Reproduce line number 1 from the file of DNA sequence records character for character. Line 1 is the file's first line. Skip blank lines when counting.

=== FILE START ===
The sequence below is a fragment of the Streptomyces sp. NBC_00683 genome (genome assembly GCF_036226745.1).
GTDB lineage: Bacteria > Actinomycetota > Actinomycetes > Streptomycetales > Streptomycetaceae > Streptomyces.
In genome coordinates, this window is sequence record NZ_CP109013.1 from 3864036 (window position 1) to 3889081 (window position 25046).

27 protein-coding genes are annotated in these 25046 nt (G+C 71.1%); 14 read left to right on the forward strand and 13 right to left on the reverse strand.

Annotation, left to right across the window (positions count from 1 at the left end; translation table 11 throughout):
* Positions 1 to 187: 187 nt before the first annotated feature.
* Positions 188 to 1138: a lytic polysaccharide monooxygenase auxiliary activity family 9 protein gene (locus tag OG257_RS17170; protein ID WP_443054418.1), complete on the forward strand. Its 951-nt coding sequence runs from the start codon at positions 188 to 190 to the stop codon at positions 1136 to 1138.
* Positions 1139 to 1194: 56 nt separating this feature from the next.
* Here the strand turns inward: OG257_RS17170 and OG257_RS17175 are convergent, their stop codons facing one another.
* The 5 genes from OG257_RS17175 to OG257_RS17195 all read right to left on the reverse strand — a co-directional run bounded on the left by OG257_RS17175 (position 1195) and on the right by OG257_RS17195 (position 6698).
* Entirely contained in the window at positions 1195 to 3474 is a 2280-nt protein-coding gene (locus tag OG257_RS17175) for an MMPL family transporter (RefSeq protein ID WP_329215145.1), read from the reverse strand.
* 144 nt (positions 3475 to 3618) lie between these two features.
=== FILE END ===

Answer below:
The sequence below is a fragment of the Streptomyces sp. NBC_00683 genome (genome assembly GCF_036226745.1).